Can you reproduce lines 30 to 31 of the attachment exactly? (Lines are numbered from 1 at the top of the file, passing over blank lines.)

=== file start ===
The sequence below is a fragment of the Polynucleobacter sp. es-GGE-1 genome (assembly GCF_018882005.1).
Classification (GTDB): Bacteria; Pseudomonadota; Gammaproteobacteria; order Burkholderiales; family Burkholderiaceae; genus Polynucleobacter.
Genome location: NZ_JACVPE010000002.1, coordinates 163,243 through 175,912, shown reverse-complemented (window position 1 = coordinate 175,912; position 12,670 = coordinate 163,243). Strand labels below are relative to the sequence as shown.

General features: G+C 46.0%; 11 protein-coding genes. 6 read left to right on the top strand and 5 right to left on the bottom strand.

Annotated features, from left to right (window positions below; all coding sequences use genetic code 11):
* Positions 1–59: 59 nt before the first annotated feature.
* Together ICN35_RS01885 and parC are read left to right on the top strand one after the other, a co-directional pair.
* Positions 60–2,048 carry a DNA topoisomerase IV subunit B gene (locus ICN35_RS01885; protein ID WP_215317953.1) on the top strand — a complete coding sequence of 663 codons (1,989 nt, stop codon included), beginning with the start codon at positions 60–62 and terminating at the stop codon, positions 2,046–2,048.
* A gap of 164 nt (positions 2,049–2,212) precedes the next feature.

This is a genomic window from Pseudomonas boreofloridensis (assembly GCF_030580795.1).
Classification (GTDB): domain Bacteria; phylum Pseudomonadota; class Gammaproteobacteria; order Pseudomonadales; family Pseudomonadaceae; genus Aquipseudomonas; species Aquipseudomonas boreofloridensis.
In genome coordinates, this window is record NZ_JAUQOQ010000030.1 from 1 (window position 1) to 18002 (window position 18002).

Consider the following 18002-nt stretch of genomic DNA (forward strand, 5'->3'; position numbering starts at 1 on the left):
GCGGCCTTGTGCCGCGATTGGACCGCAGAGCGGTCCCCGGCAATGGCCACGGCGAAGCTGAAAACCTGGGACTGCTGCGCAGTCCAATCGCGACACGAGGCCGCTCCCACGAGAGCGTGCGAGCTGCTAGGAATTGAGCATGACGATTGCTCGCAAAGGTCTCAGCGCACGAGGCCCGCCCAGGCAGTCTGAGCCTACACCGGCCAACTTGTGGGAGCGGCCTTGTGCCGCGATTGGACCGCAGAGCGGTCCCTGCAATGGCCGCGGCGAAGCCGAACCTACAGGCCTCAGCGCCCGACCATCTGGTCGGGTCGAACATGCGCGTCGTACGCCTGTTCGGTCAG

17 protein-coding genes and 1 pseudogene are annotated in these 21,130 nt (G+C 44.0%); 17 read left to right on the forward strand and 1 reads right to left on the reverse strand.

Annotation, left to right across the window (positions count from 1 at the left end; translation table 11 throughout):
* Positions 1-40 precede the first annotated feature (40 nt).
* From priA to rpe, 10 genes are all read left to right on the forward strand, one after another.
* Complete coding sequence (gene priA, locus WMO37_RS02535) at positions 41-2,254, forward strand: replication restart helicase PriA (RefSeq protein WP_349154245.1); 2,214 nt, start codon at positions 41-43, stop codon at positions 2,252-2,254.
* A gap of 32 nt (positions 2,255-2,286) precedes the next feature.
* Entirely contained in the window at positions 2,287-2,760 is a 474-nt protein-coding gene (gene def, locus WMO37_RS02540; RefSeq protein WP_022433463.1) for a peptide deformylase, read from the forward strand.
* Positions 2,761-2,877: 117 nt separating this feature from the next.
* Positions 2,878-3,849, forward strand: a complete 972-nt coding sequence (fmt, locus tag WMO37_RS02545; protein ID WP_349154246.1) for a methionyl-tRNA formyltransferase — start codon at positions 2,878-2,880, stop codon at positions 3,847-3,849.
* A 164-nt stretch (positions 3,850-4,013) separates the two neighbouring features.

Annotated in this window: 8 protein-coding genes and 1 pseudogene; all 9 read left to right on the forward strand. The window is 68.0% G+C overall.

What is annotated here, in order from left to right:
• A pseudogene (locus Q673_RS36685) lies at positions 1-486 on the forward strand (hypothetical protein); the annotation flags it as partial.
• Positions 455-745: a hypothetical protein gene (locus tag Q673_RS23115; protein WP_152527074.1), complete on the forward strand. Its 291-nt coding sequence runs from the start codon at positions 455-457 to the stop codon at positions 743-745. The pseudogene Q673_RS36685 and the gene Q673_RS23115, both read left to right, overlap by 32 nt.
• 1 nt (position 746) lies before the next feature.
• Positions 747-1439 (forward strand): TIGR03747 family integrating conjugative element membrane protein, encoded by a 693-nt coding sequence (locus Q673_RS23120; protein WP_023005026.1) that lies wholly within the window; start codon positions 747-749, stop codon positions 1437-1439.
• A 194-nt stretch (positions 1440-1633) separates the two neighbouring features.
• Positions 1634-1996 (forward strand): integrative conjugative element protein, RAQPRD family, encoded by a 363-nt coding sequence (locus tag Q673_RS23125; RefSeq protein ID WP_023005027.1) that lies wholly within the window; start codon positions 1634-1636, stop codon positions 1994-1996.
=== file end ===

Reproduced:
• Positions 747-1439 (forward strand): TIGR03747 family integrating conjugative element membrane protein, encoded by a 693-nt coding sequence (locus Q673_RS23120; protein WP_023005026.1) that lies wholly within the window; start codon positions 747-749, stop codon positions 1437-1439.
• A 194-nt stretch (positions 1440-1633) separates the two neighbouring features.